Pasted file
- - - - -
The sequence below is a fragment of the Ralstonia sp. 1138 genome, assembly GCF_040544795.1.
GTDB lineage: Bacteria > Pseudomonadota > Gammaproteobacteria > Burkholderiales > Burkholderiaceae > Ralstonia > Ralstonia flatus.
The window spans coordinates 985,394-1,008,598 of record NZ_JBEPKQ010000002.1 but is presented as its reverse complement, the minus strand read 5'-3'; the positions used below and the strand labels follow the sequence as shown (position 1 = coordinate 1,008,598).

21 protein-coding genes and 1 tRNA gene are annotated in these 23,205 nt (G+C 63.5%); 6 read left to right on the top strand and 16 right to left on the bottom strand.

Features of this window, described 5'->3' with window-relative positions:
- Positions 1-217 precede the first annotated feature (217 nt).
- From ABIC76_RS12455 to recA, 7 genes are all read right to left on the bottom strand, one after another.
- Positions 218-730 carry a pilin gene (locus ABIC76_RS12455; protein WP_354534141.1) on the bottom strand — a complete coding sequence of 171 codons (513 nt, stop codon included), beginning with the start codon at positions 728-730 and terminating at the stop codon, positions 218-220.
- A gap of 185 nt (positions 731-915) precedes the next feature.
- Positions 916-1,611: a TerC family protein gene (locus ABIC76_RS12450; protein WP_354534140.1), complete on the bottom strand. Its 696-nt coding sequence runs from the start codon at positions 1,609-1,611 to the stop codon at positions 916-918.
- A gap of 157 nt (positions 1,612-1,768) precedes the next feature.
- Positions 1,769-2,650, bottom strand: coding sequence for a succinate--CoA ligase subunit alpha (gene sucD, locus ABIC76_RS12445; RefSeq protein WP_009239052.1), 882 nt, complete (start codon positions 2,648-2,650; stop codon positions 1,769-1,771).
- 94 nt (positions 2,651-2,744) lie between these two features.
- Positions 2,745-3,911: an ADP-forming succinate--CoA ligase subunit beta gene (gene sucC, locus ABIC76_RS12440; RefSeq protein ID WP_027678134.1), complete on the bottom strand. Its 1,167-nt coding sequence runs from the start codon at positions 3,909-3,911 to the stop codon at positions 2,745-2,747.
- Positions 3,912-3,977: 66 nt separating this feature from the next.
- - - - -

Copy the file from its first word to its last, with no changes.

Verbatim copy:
The sequence below is a fragment of the Ralstonia sp. 1138 genome, assembly GCF_040544795.1.
GTDB lineage: Bacteria > Pseudomonadota > Gammaproteobacteria > Burkholderiales > Burkholderiaceae > Ralstonia > Ralstonia flatus.
The window spans coordinates 985,394-1,008,598 of record NZ_JBEPKQ010000002.1 but is presented as its reverse complement, the minus strand read 5'-3'; the positions used below and the strand labels follow the sequence as shown (position 1 = coordinate 1,008,598).

21 protein-coding genes and 1 tRNA gene are annotated in these 23,205 nt (G+C 63.5%); 6 read left to right on the top strand and 16 right to left on the bottom strand.

Features of this window, described 5'->3' with window-relative positions:
- Positions 1-217 precede the first annotated feature (217 nt).
- From ABIC76_RS12455 to recA, 7 genes are all read right to left on the bottom strand, one after another.
- Positions 218-730 carry a pilin gene (locus ABIC76_RS12455; protein WP_354534141.1) on the bottom strand — a complete coding sequence of 171 codons (513 nt, stop codon included), beginning with the start codon at positions 728-730 and terminating at the stop codon, positions 218-220.
- A gap of 185 nt (positions 731-915) precedes the next feature.
- Positions 916-1,611: a TerC family protein gene (locus ABIC76_RS12450; protein WP_354534140.1), complete on the bottom strand. Its 696-nt coding sequence runs from the start codon at positions 1,609-1,611 to the stop codon at positions 916-918.
- A gap of 157 nt (positions 1,612-1,768) precedes the next feature.
- Positions 1,769-2,650, bottom strand: coding sequence for a succinate--CoA ligase subunit alpha (gene sucD, locus ABIC76_RS12445; RefSeq protein WP_009239052.1), 882 nt, complete (start codon positions 2,648-2,650; stop codon positions 1,769-1,771).
- 94 nt (positions 2,651-2,744) lie between these two features.
- Positions 2,745-3,911: an ADP-forming succinate--CoA ligase subunit beta gene (gene sucC, locus ABIC76_RS12440; RefSeq protein ID WP_027678134.1), complete on the bottom strand. Its 1,167-nt coding sequence runs from the start codon at positions 3,909-3,911 to the stop codon at positions 2,745-2,747.
- Positions 3,912-3,977: 66 nt separating this feature from the next.